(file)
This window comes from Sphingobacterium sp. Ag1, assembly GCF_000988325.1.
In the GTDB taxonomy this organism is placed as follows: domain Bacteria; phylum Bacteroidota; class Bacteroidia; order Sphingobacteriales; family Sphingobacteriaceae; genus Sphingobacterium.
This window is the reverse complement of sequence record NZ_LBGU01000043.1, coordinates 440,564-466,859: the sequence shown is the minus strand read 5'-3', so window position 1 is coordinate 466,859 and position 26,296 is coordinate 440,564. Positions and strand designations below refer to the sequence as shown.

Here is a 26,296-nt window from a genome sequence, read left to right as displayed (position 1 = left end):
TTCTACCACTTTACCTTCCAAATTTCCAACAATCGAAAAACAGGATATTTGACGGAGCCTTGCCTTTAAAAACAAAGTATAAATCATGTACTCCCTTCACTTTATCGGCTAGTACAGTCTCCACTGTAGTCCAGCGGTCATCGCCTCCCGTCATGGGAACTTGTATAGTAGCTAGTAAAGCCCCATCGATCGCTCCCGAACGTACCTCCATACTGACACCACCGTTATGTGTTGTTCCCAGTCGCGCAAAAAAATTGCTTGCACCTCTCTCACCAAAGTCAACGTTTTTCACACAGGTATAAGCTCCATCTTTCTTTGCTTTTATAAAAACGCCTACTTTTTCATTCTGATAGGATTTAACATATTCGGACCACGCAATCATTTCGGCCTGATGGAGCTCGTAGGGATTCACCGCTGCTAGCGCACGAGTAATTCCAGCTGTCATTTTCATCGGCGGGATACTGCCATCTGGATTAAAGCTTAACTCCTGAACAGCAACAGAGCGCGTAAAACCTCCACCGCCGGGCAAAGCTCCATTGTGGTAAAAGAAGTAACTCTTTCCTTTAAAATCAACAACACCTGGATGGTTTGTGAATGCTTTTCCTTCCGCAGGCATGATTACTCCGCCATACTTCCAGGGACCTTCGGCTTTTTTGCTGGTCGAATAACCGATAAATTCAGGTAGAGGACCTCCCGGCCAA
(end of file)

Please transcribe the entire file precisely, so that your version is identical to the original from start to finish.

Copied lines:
This window comes from Sphingobacterium sp. Ag1, assembly GCF_000988325.1.
In the GTDB taxonomy this organism is placed as follows: domain Bacteria; phylum Bacteroidota; class Bacteroidia; order Sphingobacteriales; family Sphingobacteriaceae; genus Sphingobacterium.
This window is the reverse complement of sequence record NZ_LBGU01000043.1, coordinates 440,564-466,859: the sequence shown is the minus strand read 5'-3', so window position 1 is coordinate 466,859 and position 26,296 is coordinate 440,564. Positions and strand designations below refer to the sequence as shown.

Here is a 26,296-nt window from a genome sequence, read left to right as displayed (position 1 = left end):
TTCTACCACTTTACCTTCCAAATTTCCAACAATCGAAAAACAGGATATTTGACGGAGCCTTGCCTTTAAAAACAAAGTATAAATCATGTACTCCCTTCACTTTATCGGCTAGTACAGTCTCCACTGTAGTCCAGCGGTCATCGCCTCCCGTCATGGGAACTTGTATAGTAGCTAGTAAAGCCCCATCGATCGCTCCCGAACGTACCTCCATACTGACACCACCGTTATGTGTTGTTCCCAGTCGCGCAAAAAAATTGCTTGCACCTCTCTCACCAAAGTCAACGTTTTTCACACAGGTATAAGCTCCATCTTTCTTTGCTTTTATAAAAACGCCTACTTTTTCATTCTGATAGGATTTAACATATTCGGACCACGCAATCATTTCGGCCTGATGGAGCTCGTAGGGATTCACCGCTGCTAGCGCACGAGTAATTCCAGCTGTCATTTTCATCGGCGGGATACTGCCATCTGGATTAAAGCTTAACTCCTGAACAGCAACAGAGCGCGTAAAACCTCCACCGCCGGGCAAAGCTCCATTGTGGTAAAAGAAGTAACTCTTTCCTTTAAAATCAACAACACCTGGATGGTTTGTGAATGCTTTTCCTTCCGCAGGCATGATTACTCCGCCATACTTCCAGGGACCTTCGGCTTTTTTGCTGGTCGAATAACCGATAAATTCAGGTAGAGGACCTCCCGGCCAA